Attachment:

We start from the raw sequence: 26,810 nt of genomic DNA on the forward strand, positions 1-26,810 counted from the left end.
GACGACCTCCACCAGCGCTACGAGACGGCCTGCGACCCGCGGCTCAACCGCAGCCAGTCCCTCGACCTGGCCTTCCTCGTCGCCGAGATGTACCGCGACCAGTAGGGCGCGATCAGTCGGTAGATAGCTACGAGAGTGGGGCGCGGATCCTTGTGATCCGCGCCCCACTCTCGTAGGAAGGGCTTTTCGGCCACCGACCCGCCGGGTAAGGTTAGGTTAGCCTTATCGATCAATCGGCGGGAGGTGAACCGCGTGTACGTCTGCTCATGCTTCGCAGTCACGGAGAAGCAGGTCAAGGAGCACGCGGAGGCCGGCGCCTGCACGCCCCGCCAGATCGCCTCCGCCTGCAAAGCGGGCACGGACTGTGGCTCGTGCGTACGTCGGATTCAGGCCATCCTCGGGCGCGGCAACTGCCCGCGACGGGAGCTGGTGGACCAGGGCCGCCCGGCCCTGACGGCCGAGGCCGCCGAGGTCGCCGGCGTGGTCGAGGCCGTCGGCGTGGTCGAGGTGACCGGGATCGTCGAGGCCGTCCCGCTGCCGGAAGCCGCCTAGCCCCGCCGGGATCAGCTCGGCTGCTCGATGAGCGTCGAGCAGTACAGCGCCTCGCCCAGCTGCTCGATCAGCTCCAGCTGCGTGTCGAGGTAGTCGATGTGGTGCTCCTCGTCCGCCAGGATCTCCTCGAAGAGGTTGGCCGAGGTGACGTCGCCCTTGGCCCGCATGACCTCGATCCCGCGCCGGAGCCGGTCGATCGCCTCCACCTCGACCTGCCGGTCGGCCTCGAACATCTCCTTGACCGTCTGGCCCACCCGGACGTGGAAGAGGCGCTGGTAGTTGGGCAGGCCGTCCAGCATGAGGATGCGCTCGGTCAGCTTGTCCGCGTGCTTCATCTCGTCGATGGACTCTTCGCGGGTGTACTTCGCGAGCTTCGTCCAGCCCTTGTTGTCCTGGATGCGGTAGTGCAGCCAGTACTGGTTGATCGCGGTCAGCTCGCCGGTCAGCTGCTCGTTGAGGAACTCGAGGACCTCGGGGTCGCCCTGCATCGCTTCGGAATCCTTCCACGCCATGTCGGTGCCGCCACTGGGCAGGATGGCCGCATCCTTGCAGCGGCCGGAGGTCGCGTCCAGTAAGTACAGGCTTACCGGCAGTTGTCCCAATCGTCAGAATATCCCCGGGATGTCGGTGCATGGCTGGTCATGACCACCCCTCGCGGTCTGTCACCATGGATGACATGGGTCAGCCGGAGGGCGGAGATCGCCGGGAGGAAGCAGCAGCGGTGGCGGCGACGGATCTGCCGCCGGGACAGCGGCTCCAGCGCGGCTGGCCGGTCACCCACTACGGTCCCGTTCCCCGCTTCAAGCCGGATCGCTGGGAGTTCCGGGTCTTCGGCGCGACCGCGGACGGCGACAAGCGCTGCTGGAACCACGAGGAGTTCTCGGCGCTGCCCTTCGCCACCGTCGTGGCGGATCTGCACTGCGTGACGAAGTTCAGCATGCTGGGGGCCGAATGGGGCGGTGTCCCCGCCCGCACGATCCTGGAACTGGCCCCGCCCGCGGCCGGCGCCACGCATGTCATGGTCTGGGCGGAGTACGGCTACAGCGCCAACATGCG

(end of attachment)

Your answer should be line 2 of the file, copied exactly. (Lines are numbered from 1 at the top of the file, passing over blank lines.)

GACGACCTCCACCAGCGCTACGAGACGGCCTGCGACCCGCGGCTCAACCGCAGCCAGTCCCTCGACCTGGCCTTCCTCGTCGCCGAGATGTACCGCGACCAGTAGGGCGCGATCAGTCGGTAGATAGCTACGAGAGTGGGGCGCGGATCCTTGTGATCCGCGCCCCACTCTCGTAGGAAGGGCTTTTCGGCCACCGACCCGCCGGGTAAGGTTAGGTTAGCCTTATCGATCAATCGGCGGGAGGTGAACCGCGTGTACGTCTGCTCATGCTTCGCAGTCACGGAGAAGCAGGTCAAGGAGCACGCGGAGGCCGGCGCCTGCACGCCCCGCCAGATCGCCTCCGCCTGCAAAGCGGGCACGGACTGTGGCTCGTGCGTACGTCGGATTCAGGCCATCCTCGGGCGCGGCAACTGCCCGCGACGGGAGCTGGTGGACCAGGGCCGCCCGGCCCTGACGGCCGAGGCCGCCGAGGTCGCCGGCGTGGTCGAGGCCGTCGGCGTGGTCGAGGTGACCGGGATCGTCGAGGCCGTCCCGCTGCCGGAAGCCGCCTAGCCCCGCCGGGATCAGCTCGGCTGCTCGATGAGCGTCGAGCAGTACAGCGCCTCGCCCAGCTGCTCGATCAGCTCCAGCTGCGTGTCGAGGTAGTCGATGTGGTGCTCCTCGTCCGCCAGGATCTCCTCGAAGAGGTTGGCCGAGGTGACGTCGCCCTTGGCCCGCATGACCTCGATCCCGCGCCGGAGCCGGTCGATCGCCTCCACCTCGACCTGCCGGTCGGCCTCGAACATCTCCTTGACCGTCTGGCCCACCCGGACGTGGAAGAGGCGCTGGTAGTTGGGCAGGCCGTCCAGCATGAGGATGCGCTCGGTCAGCTTGTCCGCGTGCTTCATCTCGTCGATGGACTCTTCGCGGGTGTACTTCGCGAGCTTCGTCCAGCCCTTGTTGTCCTGGATGCGGTAGTGCAGCCAGTACTGGTTGATCGCGGTCAGCTCGCCGGTCAGCTGCTCGTTGAGGAACTCGAGGACCTCGGGGTCGCCCTGCATCGCTTCGGAATCCTTCCACGCCATGTCGGTGCCGCCACTGGGCAGGATGGCCGCATCCTTGCAGCGGCCGGAGGTCGCGTCCAGTAAGTACAGGCTTACCGGCAGTTGTCCCAATCGTCAGAATATCCCCGGGATGTCGGTGCATGGCTGGTCATGACCACCCCTCGCGGTCTGTCACCATGGATGACATGGGTCAGCCGGAGGGCGGAGATCGCCGGGAGGAAGCAGCAGCGGTGGCGGCGACGGATCTGCCGCCGGGACAGCGGCTCCAGCGCGGCTGGCCGGTCACCCACTACGGTCCCGTTCCCCGCTTCAAGCCGGATCGCTGGGAGTTCCGGGTCTTCGGCGCGACCGCGGACGGCGACAAGCGCTGCTGGAACCACGAGGAGTTCTCGGCGCTGCCCTTCGCCACCGTCGTGGCGGATCTGCACTGCGTGACGAAGTTCAGCATGCTGGGGGCCGAATGGGGCGGTGTCCCCGCCCGCACGATCCTGGAACTGGCCCCGCCCGCGGCCGGCGCCACGCATGTCATGGTCTGGGCGGAGTACGGCTACAGCGCCAACATGCG